Before I go, I have something to say

To Sleep, Perchance to . . . Sleep

My daughter used to do the cutest thing. Before she could even speak English, she would sit in her car seat babbling away, holding a spirited conversation with the world as it whizzed by outside the car windows, sounding for all the world like some commentator on Fox News. Then before you knew it there would be dead silence, and I would see, in the rearview mirror, that she’d fallen fast asleep. It was as if she had to get all those opinions out before she could drop off to dreamland.

If only it were that easy for me these days. Like any wife, I love talking in bed, whether it’s romantic pillow talk or a rant about What Went Wrong at the Grocery Store Today, but it doesn’t necessarily clear my brain for rest. In fact, I’ve been besieged lately with the world’s worst case of insomnia. I know why, and I hate to bore you with the details. Let’s just say it’s related to those cursed daily migraines I mentioned a few issues back, and a new medication I’m using that works like a charm against the pain but, wouldn’t you know it, causes its own interesting clutch of what the pharmacy labels Adverse Events, a.k.a. side effects. Now, when a side effect involves no sleep, I would prefer to name it a Main Event, but that’s just me calling a spade a spade. And I gotta tell you, this spade has dug a pretty big hole in my nights. Not to mention my days.

My husband, who is a musician when he’s not doing his day job, once wrote a song called “Up All Night.” It’s a cute number with a chorus that goes, “Up all night, mind racin’, feet pacin’, up all night, tried countin’ sheep, but I can’t sleep. I’m up all night, I’m not blue nor in a funk, I just can’t stay in my bunk, mullin’ it over, thinkin’ it through, trying’ to find something else to do. I’m up all night.” It’s catchy when set to music; I just never thought I’d be living it. It’s much less appealing when you’re acting it out. You could say I am definitely “blue and in a funk” about this turn of events.

For one thing, I do not count sheep or try to find something else to do. The only thing I want to do is, well, sleep. The term “tossing and turning” has taken on new meaning. As I turn myself over for the twenty-seventh time, I’m reminded of a chicken on a rotisserie. A friend tells me a saying: “She was as cool as the other side of the pillow.” Believe me, after turning the pillow over five times, the other side is neither cool nor inviting. All you want to do is throw that pillow across the room or out the window.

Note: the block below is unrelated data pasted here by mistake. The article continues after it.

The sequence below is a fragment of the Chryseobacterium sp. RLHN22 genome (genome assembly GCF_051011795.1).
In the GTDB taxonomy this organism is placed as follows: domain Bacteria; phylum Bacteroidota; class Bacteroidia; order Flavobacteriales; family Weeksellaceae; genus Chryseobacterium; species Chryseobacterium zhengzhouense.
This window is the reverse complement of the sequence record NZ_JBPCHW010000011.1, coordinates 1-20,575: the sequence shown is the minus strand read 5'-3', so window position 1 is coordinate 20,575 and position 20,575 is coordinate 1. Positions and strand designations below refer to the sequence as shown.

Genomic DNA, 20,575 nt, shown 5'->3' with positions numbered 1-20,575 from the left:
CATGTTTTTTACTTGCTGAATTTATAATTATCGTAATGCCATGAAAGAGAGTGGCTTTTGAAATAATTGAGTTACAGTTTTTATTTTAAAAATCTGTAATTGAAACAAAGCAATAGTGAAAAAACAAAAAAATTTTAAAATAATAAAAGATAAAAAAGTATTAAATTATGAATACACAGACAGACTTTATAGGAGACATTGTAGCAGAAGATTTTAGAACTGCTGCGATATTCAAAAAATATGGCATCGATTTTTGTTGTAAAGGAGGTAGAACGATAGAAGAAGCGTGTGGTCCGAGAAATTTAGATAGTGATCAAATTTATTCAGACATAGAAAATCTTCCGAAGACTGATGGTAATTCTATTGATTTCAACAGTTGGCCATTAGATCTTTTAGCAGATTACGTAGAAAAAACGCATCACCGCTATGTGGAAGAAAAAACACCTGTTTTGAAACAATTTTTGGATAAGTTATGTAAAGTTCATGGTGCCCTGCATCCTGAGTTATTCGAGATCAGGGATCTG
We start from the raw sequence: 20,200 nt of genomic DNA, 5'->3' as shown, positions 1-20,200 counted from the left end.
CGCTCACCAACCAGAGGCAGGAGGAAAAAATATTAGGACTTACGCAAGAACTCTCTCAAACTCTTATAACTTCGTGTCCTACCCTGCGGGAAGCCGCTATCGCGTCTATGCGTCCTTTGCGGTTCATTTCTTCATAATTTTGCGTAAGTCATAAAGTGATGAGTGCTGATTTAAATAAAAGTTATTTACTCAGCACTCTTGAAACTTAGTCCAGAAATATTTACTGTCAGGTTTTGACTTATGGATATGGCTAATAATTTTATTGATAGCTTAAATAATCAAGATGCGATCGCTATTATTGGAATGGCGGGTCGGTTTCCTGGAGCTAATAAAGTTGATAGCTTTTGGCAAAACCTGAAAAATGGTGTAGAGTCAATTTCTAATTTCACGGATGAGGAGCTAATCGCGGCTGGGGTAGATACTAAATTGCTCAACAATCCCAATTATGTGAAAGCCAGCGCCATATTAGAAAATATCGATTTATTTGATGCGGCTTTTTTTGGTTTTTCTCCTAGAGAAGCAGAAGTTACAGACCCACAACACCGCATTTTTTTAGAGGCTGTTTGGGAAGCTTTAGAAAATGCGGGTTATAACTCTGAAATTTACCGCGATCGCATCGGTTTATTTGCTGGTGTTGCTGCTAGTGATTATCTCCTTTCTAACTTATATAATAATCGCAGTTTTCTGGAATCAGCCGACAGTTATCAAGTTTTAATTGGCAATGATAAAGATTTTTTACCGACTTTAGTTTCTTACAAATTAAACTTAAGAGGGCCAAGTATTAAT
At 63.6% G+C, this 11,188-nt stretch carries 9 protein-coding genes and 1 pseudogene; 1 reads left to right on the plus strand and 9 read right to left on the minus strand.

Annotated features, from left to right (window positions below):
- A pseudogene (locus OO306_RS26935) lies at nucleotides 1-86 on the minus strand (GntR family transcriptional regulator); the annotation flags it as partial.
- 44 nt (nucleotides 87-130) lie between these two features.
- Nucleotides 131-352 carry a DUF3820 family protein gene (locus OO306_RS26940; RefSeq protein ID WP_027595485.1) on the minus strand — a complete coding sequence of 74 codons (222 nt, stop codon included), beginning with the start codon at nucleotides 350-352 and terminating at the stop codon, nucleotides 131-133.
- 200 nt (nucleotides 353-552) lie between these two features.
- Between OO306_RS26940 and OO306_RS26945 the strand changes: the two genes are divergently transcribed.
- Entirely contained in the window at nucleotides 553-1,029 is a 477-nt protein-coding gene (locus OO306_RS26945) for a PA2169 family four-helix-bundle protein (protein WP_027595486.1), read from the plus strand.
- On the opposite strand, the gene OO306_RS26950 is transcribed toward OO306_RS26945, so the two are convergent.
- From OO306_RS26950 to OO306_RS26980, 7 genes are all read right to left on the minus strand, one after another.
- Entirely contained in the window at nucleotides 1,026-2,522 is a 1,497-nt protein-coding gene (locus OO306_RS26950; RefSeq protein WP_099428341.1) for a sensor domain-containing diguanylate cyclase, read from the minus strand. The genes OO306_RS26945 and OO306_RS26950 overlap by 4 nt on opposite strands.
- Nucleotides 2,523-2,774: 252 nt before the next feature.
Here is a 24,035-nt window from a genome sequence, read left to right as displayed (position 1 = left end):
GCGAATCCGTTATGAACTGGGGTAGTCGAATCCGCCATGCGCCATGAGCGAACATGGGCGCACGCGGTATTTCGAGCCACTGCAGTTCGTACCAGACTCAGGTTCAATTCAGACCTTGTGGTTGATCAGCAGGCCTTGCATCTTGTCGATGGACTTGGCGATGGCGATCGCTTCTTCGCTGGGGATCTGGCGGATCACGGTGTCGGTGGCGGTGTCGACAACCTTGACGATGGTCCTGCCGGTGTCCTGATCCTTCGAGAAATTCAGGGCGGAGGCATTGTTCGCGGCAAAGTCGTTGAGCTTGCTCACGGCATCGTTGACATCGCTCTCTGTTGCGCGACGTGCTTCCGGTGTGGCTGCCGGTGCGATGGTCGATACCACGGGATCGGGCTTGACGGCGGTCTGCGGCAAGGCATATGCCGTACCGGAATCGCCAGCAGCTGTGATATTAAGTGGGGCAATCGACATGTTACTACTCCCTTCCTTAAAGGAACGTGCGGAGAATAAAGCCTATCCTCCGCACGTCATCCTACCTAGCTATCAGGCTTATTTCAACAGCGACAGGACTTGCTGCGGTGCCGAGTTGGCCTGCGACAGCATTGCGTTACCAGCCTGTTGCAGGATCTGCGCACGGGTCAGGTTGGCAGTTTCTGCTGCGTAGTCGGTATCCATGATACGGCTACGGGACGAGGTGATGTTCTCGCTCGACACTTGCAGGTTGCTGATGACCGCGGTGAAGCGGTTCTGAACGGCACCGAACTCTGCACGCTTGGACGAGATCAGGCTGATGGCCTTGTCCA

I’ve read the articles about what is called proper sleep hygiene, which imply that if you just wash your hands before bedding down, you’ll sleep fine. But no, that’s not what it means. The rules are, no TV, no computer, no vigorous exercise an hour before bed. Relax. Do yoga. Take a warm bath, which will, conversely, cool down your core, which is what you need. Warm feet, cool core. I actually did all that one night when I was desperately tired. A little yoga, my favorite music (only the most mellow songs from John Mellencamp’s incomparable new CD), thinking happy thoughts just before bed. I got under the covers, expecting to drop off like a baby. And you know what happened? Five minutes later, the Bad Fairy of Foot Cramps attacked and would not let go. For half an hour! It was awful! What did I do to deserve THAT?

Finally, I broke down and called my doctor, begging for sleeping pills. I knew just what I wanted, having gone through a much milder form of insomnia years ago. But he gave me bad news. My current insurance company won’t cover these particular magic pills. He prescribed something else, which I tried, and, big surprise, didn’t work. Well, they sort of worked, but instead of no sleep, I got two hours, tops. So I called the insurance company myself, thinking surely there must be some mistake, and surely I could sweet talk them into changing their mind. All they needed was to hear the desperation in my sleep-deprived voice.

But no. The clerk on the phone informed me that before they would cover the magic pills, I would first have to “fail” (her actual word) on four other sleep medications. Whose names, had I been in a jovial mood, would have sent me into gales of laughter – Ambien (which means “walk,” for heaven’s sake), Halcion, Sonata, and Restoril (does it make you rest, or make you ill?) Only if I “failed” all of these – and she did not say how long I had to take them, whether for one tossing-and-turning night or a month of sheer, um, heck – could I get covered for Ambien CR, which was what I wanted, what I used to take, what I knew in my exhausted heart would work. She even had the audacity to inform me that “studies” have shown that this drug has been shown to provide only fifteen additional minutes of sleep.

Well, lady, I wanted to say but did not, I’m a medical librarian, and I’ll just see about your so-called studies. In the meantime, it’s one more thing to stew about while I’m Up. All. Night. As for you, dear readers? Sweet dreams! Enjoy them if you’ve got them!

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